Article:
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Mints Are Not The Answer to Smelly Breath

by Lucy Stock BDS DipImpDent RCS (Eng)

Published in the Irish News . 02.04.2014

When it comes to social interactions bad breath can act like an invisible wrecking ball. This is a condition that affects millions of people; in fact between 35 and 45 percent of the people in the world have some level of halitosis or bad breath at some time. One common solution is to suck mints; unfortunately all that’s going to happen is that you will get tooth decay as well as the bad breath still being present. So what really works to banish this embarrassing affliction for good?

There are many different causes of bad breath. High-protein and low-carb diets, may shrink your waist but aren’t great for your breath. Eating fewer than 100 grams of carbohydrates a day triggers a condition known as ketosis, a metabolic state that causes your body to burn fat instead of sugar and is notorious for causing bad breath. Underlying medical conditions such as diabetes, sinusitis, tonsil or stomach problems among others may be the cause.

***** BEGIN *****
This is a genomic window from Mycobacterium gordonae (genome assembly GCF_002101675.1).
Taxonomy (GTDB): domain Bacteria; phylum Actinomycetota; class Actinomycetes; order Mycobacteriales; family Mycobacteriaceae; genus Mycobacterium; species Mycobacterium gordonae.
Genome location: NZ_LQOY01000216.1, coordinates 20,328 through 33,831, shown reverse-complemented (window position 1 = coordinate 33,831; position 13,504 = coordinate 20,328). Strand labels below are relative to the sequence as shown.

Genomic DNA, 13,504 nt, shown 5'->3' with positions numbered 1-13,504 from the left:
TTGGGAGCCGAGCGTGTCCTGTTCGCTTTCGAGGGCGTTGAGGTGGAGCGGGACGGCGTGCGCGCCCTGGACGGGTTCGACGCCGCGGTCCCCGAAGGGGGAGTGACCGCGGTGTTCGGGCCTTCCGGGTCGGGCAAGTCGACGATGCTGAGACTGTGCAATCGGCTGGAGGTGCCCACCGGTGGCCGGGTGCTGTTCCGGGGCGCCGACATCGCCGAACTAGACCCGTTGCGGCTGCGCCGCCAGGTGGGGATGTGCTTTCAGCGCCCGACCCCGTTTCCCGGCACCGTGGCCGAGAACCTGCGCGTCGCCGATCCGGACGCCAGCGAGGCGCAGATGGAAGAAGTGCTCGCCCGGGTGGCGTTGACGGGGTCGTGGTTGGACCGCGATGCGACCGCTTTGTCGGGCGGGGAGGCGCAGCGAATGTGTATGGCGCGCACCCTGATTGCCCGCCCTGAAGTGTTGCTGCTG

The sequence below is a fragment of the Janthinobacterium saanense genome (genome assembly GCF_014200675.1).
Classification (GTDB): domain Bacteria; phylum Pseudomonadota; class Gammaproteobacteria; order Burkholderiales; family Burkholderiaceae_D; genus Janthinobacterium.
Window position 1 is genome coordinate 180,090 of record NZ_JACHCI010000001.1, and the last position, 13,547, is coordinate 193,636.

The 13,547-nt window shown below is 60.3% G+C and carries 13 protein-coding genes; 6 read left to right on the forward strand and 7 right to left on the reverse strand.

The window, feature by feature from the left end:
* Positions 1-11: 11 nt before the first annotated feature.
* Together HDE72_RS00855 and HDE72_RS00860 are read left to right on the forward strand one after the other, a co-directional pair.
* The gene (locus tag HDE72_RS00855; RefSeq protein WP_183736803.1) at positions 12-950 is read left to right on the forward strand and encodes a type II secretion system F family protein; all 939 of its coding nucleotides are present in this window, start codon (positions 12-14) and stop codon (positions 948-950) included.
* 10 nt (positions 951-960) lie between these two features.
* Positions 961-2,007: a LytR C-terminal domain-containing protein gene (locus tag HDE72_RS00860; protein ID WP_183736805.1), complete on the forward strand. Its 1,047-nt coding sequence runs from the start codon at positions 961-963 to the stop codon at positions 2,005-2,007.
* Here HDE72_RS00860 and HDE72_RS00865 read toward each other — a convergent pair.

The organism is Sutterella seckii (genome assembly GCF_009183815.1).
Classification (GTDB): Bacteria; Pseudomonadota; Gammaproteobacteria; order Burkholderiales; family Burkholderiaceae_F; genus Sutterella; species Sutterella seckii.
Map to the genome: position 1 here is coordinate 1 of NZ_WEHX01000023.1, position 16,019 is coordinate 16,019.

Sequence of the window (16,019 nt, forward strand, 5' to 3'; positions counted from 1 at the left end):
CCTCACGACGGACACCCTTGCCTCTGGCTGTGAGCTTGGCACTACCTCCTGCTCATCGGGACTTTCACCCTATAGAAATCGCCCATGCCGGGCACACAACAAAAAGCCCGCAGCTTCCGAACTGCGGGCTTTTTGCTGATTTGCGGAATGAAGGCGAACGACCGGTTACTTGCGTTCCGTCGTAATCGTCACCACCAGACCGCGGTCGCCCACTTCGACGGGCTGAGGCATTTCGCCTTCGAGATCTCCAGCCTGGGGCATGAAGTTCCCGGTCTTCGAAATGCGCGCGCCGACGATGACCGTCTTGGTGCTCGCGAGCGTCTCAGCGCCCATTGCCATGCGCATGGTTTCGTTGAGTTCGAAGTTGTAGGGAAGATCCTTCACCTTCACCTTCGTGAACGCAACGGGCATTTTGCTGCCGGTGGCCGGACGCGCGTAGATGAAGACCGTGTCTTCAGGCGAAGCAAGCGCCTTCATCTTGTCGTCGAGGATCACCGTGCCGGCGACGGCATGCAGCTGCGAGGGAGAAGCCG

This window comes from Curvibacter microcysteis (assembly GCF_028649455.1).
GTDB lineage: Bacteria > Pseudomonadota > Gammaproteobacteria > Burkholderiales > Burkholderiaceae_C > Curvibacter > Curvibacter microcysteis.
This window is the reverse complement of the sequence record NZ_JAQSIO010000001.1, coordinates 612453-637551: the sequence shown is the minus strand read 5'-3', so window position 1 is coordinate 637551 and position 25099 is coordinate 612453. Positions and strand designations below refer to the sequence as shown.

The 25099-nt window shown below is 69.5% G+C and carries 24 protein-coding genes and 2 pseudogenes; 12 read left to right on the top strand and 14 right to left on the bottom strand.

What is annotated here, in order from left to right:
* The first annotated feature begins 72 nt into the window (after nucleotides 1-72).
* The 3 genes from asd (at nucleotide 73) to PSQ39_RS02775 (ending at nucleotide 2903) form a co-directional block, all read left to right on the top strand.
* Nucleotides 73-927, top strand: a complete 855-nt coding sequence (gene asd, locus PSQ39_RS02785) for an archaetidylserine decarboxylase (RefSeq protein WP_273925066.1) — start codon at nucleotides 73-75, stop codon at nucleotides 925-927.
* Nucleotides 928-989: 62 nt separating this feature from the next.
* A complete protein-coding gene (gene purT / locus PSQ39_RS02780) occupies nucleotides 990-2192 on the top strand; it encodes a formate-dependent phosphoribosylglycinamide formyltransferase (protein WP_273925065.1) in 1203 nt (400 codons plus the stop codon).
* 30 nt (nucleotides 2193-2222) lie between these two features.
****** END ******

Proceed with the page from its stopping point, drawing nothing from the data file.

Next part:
However, 90 percent of cases of chronic bad breath come from your mouth which can be predictably treated and eradicated long term. As your mouth bacteria break down food particles they release gases called Volatile Sulphur Compounds or VSCs. It’s these VSCs that are the culprit of the eggy smell that is exhaled out and originates from your tongue. A tongue scrapper, available from most chemists, can be used to clean the tongue and diminish the smell. Many of the mouthwashes on the market act like perfumes which just mask the smell. Two mouthwashes that stand out as being really effective at combating bad breath are Ultradex and CB12; these have active ingredients in them that neutralise VSCs.

If you think that you may have bad breath a trip to the dentist is a good idea. If you have any gum disease, decay, food traps or abscess draining into your mouth then these need to be addressed and your mouth returned to a state of health and freshness. Finally, brushing alone is not enough, the spaces between the teeth have to be kept clean. Dental woodsticks, tepee brushes or floss maximise breath freshness. 

Fresh Breath Tips:

  • Keep your teeth, gums and tongue clean.
  • Use Ultradex or CB12 mouthwash.
  • Drink plenty of water.
  • Avoid gargling with vinegar or lemon juice, this just dissolves your teeth.